At the start of “My Unorthodox Life,” the Netflix reality series about Julia Haart, the fashion director who turned her back on her strict religious upbringing for the high Manhattan life, Batsheva, her eldest daughter, walks on the tray in a pair of jeans.
“What are you wearing?” Batsheva’s husband Ben asks sullenly. “I got used to your not covering your hair. But pants?
She upset not only her sense of decorum, but also a strict and often misunderstood dress code dating back to Biblical times. Ben, who has been slower to abandon the traditions of his Orthodox upbringing, asks for time to process his choice. Obviously, she doesn’t have it.
“The idea that a woman can wear short skirts but not pants – it’s really just a state of mind that you are raised with,” Batsheva said the other day. “I thought it was time to deprogram that thought.”
Such fashion debates are at the heart of a spectacle in which fashion, with secularism’s most splashy totems – the TriBeCa penthouse, the helicopter rides to the Hamptons – is itself a protagonist. It is also a flashpoint around which family tensions revolve.
These tensions are largely stoked by Julia, the 50-year-old family matriarch and resident brand, who rejected restrictions from her Orthodox community in Monsey, NY, for a fairy tale hybrid from “Jersey Shore” and “Lifestyles of the Rich and Famous.
An irrepressible mixture of ambition, right and caustic indignation, she spends much of her time in the series denouncing the restrictive mores of her culture and, in particular, her insistence on a version of modesty that forbids showing his collarbone, knees and elbows.
Waging a philosophical war against the community she fled, she gives free rein to her own fiercely evangelical inclination. “The idea that women should cover up, that they are responsible for men’s impulses and impure thoughts, is pure fundamentalism,” Ms. Haart said in an interview. “It has nothing to do with Judaism.”
Fashion, she insists, has been a liberating force in her life, the most visible and immediately accessible badge of her unfettered self-expression.
On the show, she exults by pushing boundaries, flaunting generous expanses of what her daughters would call “boobages” and greeting visitors in hot metallic leather pants and high skirts.
More provocatively, she dons a tailored romper for an impromptu visit to Monsey. “You get some stares,” her friend and colleague Robert Brotherton mutters as she negotiates the aisles of her hometown supermarket. But Julia is impassive.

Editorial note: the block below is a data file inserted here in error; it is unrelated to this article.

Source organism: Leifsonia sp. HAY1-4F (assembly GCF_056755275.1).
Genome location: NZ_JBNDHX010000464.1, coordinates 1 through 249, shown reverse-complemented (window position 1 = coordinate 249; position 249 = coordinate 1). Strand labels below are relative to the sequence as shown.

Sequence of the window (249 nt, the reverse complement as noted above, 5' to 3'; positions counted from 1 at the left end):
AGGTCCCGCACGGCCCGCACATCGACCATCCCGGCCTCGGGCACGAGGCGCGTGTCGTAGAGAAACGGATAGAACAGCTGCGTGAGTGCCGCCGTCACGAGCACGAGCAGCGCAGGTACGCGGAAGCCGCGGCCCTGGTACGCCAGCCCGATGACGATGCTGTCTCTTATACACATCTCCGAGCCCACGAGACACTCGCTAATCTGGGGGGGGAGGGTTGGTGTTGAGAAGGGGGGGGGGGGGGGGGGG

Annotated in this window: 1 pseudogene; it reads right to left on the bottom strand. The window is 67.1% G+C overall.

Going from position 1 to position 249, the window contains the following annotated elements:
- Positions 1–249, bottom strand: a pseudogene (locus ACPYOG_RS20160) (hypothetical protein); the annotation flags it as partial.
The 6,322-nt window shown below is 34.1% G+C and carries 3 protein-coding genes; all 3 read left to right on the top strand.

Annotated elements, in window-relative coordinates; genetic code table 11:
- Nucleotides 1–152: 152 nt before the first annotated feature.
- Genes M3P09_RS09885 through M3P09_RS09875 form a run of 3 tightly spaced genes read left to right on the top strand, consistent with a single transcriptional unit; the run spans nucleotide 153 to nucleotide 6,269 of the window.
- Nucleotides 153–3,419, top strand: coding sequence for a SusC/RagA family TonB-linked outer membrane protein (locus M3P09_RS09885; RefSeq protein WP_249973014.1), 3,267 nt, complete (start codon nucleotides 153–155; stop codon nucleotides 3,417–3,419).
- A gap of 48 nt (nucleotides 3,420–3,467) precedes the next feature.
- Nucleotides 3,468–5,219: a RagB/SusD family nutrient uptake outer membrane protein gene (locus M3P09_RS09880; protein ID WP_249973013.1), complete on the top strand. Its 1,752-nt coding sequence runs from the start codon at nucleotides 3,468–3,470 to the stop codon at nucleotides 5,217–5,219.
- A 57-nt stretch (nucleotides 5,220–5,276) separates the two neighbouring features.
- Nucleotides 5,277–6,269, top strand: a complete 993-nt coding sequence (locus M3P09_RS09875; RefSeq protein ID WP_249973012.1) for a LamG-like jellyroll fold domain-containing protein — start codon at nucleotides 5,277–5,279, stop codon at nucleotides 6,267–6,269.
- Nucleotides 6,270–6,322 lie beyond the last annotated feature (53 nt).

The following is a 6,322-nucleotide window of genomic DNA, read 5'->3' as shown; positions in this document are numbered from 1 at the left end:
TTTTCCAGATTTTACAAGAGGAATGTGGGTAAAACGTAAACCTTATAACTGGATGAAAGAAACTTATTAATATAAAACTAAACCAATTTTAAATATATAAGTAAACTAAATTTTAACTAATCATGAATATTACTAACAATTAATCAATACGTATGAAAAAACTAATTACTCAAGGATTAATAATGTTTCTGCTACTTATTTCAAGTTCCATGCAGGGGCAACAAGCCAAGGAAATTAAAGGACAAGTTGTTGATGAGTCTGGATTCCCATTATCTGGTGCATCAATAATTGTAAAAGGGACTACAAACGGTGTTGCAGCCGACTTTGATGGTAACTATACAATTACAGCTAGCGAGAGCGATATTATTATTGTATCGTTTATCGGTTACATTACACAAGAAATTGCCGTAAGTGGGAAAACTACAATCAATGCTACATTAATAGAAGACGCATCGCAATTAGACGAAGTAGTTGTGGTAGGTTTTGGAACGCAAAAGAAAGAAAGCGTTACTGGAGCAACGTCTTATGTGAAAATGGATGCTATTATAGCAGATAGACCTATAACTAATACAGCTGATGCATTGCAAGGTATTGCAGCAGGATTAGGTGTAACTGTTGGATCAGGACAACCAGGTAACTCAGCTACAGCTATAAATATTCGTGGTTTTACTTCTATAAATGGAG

She is more inclined to preach the gospel of personal growth than to discuss the high-end labels that she favors. But even in the bedroom, it seems, her own initials aren’t enough, her pajamas daringly stamped with fancy Vuitton monograms. She sports chilli-colored pants and a star-studded top in the show, proclaiming, “To me, every low-cut top, every miniskirt is an emblem of freedom.”
Ms. Haart’s relentless sermon can seem abrasive at times. “The way she talks about freedom reminds me of someone who resents all the rules very much,” said Amy Klein, who alluded to her own abandonment of religious orthodoxy in an article on Kveller, a site Web focused on Jewish culture and motherhood.
Was she acting by zavka? “It’s Yiddish for ‘despite’,” Klein said. “The idea is that you should dress provocatively so that you really feel like you’re rebelling. “
There is no doubt that Ms. Haart’s journey has been filled with trepidation, as will likely be detailed in her upcoming memoir, “Brazen: My Unorthodox Journey From Long Sleeves to Lingerie”. After leaving her husband, Yosef Hendler, who is portrayed sympathetically on the show, “I slept with other men but I still wore my wig,” she said. “This is the level of fear I had. For me, removing my sheitel meant that God was going to kill me and that I would go to hell.
She faced her fears in small steps, first selling insurance to save enough money to leave Monsey and eventually designing a line of killer heels much like the six-inch stiletto heels she wears on the show. . “Show me a law that says I can’t wear high heel shoes,” she scoffs.